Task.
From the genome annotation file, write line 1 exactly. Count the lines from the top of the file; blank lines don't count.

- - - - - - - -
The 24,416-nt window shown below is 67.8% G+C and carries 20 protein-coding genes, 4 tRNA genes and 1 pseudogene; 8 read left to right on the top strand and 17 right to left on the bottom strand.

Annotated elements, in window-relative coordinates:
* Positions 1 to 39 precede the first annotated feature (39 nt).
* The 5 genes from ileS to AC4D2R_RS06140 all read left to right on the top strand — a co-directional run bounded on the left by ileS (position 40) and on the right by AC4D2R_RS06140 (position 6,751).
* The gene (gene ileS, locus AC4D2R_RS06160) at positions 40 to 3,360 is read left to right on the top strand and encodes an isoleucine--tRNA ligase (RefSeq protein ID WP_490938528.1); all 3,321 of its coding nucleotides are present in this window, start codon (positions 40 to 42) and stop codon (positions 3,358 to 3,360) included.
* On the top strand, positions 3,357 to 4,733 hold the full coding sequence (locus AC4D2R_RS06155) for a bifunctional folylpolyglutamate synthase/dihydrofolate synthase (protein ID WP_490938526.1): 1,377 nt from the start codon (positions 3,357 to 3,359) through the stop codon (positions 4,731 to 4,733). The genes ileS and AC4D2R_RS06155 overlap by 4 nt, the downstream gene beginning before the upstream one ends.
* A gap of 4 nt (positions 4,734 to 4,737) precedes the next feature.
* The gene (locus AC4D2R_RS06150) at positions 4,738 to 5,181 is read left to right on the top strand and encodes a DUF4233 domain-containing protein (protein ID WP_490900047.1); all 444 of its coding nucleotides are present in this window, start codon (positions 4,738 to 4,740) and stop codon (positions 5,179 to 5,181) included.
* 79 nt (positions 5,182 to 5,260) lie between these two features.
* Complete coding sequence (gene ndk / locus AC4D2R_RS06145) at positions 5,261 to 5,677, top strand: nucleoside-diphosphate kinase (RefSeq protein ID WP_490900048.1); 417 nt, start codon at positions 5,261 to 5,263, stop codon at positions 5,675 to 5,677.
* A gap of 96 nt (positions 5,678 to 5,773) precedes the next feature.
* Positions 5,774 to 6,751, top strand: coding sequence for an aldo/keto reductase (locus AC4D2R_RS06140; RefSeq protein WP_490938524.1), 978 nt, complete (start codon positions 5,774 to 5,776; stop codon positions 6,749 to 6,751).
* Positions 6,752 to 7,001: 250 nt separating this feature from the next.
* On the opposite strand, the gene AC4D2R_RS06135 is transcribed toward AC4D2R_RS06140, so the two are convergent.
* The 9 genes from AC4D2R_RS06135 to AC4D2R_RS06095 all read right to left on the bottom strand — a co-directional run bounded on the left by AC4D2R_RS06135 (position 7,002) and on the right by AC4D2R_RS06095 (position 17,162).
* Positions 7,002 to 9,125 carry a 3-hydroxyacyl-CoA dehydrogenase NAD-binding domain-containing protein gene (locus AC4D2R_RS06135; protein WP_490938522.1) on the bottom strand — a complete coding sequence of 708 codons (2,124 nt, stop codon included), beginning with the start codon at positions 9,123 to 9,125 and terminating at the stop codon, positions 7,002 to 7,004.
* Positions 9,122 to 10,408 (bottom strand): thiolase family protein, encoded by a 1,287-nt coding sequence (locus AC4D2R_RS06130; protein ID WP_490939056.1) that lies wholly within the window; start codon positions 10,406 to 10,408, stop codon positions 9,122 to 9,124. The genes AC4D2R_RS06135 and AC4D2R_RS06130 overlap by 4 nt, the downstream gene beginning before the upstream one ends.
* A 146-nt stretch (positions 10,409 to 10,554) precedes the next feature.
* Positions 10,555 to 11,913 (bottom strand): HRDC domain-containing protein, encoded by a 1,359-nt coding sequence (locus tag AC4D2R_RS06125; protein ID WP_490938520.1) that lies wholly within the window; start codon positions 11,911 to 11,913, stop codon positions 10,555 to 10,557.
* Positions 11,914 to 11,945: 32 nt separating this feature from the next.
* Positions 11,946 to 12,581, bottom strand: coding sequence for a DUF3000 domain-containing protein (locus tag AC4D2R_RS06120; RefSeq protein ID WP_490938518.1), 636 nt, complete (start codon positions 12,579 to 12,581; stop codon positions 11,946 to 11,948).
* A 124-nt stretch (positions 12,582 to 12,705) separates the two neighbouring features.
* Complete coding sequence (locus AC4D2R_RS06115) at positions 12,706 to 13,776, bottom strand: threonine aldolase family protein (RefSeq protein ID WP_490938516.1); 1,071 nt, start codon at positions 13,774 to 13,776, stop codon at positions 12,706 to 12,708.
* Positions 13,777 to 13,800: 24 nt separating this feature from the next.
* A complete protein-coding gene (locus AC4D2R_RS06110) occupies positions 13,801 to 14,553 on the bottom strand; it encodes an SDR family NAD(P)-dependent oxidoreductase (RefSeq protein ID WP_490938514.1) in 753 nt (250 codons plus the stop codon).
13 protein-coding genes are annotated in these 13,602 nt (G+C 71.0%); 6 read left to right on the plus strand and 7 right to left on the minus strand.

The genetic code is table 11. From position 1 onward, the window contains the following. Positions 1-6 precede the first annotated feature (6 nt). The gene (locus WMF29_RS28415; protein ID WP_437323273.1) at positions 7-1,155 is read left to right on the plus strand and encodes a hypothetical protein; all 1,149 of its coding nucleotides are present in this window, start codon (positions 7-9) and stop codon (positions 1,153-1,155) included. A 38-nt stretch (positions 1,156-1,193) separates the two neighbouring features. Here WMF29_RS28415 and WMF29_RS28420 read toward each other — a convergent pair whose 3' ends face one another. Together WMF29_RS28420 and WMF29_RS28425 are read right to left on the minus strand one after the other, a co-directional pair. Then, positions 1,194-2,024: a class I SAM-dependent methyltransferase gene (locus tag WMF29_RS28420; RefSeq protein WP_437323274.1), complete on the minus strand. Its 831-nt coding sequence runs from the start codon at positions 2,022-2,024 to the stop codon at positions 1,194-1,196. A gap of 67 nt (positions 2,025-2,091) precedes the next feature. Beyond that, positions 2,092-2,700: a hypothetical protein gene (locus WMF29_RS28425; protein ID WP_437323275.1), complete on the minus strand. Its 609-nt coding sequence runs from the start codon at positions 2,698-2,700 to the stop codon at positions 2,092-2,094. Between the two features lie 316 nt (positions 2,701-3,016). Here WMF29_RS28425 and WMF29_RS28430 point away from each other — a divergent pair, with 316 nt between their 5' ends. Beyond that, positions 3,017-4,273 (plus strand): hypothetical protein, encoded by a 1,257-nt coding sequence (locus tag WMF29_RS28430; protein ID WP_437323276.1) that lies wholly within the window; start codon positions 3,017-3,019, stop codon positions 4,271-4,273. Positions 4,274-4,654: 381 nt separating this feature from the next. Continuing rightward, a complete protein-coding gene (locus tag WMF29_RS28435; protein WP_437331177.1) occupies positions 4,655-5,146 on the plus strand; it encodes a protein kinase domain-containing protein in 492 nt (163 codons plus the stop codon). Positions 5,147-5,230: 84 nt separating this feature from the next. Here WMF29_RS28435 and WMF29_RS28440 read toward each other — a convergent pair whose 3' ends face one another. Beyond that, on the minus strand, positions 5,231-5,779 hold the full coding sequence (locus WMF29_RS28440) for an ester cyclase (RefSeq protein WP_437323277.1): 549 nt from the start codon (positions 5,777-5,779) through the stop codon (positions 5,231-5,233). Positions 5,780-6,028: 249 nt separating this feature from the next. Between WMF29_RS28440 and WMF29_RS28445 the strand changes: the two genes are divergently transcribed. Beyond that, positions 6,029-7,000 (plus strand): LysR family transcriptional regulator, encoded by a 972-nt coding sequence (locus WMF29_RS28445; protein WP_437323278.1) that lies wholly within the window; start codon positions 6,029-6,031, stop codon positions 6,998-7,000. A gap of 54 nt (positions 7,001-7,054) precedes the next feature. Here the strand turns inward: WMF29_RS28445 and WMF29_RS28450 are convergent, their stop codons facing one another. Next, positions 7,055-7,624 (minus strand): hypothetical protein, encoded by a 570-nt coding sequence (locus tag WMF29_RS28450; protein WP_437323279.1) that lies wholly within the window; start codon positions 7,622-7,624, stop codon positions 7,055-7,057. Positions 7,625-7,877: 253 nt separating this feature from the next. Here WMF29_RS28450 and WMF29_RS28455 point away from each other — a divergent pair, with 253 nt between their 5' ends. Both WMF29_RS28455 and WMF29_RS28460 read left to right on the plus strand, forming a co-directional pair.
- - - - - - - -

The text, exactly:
The 24,416-nt window shown below is 67.8% G+C and carries 20 protein-coding genes, 4 tRNA genes and 1 pseudogene; 8 read left to right on the top strand and 17 right to left on the bottom strand.